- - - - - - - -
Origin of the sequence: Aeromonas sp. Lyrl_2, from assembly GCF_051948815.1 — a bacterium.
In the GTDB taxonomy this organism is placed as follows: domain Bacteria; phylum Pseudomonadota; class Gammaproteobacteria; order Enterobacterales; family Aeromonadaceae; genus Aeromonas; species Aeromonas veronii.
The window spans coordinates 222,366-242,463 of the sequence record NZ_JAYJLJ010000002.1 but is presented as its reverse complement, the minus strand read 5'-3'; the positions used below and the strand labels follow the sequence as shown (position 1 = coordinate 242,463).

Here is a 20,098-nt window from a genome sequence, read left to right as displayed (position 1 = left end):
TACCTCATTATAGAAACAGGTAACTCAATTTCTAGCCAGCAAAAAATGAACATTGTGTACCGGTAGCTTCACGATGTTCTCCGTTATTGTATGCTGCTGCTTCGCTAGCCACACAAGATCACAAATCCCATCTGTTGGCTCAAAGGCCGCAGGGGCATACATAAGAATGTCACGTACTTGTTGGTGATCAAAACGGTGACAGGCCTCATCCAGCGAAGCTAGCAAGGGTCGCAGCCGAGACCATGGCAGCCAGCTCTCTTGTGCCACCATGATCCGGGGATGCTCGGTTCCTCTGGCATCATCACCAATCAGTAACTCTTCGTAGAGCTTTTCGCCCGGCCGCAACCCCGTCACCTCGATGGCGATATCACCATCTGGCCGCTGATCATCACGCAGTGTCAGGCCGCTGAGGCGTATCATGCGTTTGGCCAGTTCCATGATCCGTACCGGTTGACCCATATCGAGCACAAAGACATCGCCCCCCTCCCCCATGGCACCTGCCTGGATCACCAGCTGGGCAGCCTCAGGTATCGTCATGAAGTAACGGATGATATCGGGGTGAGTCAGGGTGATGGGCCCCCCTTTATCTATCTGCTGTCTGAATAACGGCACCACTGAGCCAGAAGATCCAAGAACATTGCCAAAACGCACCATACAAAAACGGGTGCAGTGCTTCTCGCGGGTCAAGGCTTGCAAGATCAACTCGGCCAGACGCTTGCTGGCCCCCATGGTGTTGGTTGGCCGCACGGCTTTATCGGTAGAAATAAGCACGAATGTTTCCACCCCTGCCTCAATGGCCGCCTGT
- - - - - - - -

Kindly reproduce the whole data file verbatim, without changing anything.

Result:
Origin of the sequence: Aeromonas sp. Lyrl_2, from assembly GCF_051948815.1 — a bacterium.
In the GTDB taxonomy this organism is placed as follows: domain Bacteria; phylum Pseudomonadota; class Gammaproteobacteria; order Enterobacterales; family Aeromonadaceae; genus Aeromonas; species Aeromonas veronii.
The window spans coordinates 222,366-242,463 of the sequence record NZ_JAYJLJ010000002.1 but is presented as its reverse complement, the minus strand read 5'-3'; the positions used below and the strand labels follow the sequence as shown (position 1 = coordinate 242,463).

Here is a 20,098-nt window from a genome sequence, read left to right as displayed (position 1 = left end):
TACCTCATTATAGAAACAGGTAACTCAATTTCTAGCCAGCAAAAAATGAACATTGTGTACCGGTAGCTTCACGATGTTCTCCGTTATTGTATGCTGCTGCTTCGCTAGCCACACAAGATCACAAATCCCATCTGTTGGCTCAAAGGCCGCAGGGGCATACATAAGAATGTCACGTACTTGTTGGTGATCAAAACGGTGACAGGCCTCATCCAGCGAAGCTAGCAAGGGTCGCAGCCGAGACCATGGCAGCCAGCTCTCTTGTGCCACCATGATCCGGGGATGCTCGGTTCCTCTGGCATCATCACCAATCAGTAACTCTTCGTAGAGCTTTTCGCCCGGCCGCAACCCCGTCACCTCGATGGCGATATCACCATCTGGCCGCTGATCATCACGCAGTGTCAGGCCGCTGAGGCGTATCATGCGTTTGGCCAGTTCCATGATCCGTACCGGTTGACCCATATCGAGCACAAAGACATCGCCCCCCTCCCCCATGGCACCTGCCTGGATCACCAGCTGGGCAGCCTCAGGTATCGTCATGAAGTAACGGATGATATCGGGGTGAGTCAGGGTGATGGGCCCCCCTTTATCTATCTGCTGTCTGAATAACGGCACCACTGAGCCAGAAGATCCAAGAACATTGCCAAAACGCACCATACAAAAACGGGTGCAGTGCTTCTCGCGGGTCAAGGCTTGCAAGATCAACTCGGCCAGACGCTTGCTGGCCCCCATGGTGTTGGTTGGCCGCACGGCTTTATCGGTAGAAATAAGCACGAATGTTTCCACCCCTGCCTCAATGGCCGCCTGT